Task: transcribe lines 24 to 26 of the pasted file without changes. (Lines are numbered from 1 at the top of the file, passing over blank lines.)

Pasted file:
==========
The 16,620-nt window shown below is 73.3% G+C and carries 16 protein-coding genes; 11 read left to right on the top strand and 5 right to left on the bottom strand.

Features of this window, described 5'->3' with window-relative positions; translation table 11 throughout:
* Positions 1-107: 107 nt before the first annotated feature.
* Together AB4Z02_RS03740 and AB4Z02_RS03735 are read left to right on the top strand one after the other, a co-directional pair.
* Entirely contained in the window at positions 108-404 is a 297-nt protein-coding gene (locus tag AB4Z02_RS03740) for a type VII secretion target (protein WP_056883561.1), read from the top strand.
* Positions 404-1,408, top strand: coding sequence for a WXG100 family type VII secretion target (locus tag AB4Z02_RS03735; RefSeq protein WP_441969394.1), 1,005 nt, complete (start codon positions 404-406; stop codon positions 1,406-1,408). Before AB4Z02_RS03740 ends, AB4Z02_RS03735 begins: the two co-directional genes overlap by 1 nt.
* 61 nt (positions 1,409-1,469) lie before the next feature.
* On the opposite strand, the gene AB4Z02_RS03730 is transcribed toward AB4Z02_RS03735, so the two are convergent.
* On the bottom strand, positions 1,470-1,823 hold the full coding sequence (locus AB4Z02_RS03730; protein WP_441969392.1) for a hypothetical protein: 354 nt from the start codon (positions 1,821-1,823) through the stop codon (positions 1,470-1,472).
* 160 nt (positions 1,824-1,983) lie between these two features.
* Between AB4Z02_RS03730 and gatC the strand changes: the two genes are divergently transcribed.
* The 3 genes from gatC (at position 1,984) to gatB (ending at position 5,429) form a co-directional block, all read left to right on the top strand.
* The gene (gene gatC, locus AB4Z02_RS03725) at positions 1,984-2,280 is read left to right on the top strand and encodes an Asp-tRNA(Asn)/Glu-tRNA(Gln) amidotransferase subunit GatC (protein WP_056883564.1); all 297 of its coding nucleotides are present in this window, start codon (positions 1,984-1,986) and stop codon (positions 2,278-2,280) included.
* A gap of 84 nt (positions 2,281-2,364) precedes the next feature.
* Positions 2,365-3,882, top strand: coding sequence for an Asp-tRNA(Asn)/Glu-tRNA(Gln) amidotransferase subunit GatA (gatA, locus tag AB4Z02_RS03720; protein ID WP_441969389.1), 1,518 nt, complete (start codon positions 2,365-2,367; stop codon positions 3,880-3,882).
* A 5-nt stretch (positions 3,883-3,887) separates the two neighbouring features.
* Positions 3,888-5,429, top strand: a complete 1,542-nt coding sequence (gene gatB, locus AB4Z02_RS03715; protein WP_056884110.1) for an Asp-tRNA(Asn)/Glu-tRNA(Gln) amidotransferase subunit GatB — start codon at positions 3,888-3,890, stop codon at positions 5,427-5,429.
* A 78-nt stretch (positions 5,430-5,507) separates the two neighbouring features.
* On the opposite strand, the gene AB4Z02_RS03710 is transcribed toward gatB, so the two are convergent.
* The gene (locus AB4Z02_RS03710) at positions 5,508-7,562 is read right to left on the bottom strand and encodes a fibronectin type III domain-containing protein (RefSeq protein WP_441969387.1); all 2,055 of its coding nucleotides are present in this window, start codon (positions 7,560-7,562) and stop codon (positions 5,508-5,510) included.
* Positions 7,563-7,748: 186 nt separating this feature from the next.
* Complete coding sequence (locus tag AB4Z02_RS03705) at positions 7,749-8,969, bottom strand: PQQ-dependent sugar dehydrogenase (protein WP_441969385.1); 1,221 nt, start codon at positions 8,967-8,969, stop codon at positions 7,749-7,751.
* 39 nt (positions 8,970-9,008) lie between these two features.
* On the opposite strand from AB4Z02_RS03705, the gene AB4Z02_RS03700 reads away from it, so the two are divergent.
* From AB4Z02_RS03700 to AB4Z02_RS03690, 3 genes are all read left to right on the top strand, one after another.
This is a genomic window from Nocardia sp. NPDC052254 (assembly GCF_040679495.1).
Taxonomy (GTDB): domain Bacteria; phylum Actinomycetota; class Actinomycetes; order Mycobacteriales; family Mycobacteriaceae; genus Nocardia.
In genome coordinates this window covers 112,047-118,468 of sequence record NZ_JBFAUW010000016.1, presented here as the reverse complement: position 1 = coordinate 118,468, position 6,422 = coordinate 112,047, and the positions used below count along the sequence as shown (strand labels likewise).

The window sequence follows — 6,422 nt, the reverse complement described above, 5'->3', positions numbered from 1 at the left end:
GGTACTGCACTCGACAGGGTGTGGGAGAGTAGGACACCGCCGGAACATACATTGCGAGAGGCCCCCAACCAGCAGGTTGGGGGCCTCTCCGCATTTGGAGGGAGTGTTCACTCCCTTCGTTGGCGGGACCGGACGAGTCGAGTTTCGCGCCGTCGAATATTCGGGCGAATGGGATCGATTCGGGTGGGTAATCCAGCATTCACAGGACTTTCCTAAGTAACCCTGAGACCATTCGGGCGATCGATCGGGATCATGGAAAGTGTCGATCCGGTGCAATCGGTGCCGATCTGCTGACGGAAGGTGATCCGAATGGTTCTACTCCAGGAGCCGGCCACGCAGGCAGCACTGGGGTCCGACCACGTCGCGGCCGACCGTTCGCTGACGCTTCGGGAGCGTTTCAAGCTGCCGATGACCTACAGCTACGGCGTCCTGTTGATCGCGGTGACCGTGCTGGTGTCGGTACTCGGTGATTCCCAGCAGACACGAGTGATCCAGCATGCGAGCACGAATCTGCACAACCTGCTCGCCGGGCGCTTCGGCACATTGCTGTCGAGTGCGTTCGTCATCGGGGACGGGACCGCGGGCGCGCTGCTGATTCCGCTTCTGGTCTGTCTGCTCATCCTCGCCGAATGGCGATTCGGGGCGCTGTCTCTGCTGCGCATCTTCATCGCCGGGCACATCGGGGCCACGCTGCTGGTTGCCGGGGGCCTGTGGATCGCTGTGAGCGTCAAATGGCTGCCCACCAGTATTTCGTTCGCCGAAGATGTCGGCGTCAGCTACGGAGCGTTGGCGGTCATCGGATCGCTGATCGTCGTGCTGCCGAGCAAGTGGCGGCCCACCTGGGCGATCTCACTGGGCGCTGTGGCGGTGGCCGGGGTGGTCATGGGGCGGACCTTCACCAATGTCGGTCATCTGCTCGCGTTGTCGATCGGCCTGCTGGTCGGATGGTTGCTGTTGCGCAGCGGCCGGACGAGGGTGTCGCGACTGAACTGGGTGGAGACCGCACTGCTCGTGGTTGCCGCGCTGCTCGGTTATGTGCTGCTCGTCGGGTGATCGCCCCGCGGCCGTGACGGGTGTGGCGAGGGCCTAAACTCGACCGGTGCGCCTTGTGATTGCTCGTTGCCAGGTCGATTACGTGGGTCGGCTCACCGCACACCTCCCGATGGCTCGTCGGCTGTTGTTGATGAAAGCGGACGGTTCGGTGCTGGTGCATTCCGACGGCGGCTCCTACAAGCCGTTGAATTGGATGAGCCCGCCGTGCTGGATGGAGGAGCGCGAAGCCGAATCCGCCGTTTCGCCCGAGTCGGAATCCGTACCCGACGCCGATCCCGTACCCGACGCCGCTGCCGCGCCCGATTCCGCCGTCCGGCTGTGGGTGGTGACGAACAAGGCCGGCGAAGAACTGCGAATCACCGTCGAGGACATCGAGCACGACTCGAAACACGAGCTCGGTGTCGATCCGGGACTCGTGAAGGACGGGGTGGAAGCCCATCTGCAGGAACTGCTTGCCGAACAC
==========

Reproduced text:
* On the opposite strand from AB4Z02_RS03705, the gene AB4Z02_RS03700 reads away from it, so the two are divergent.
* From AB4Z02_RS03700 to AB4Z02_RS03690, 3 genes are all read left to right on the top strand, one after another.
This is a genomic window from Nocardia sp. NPDC052254 (assembly GCF_040679495.1).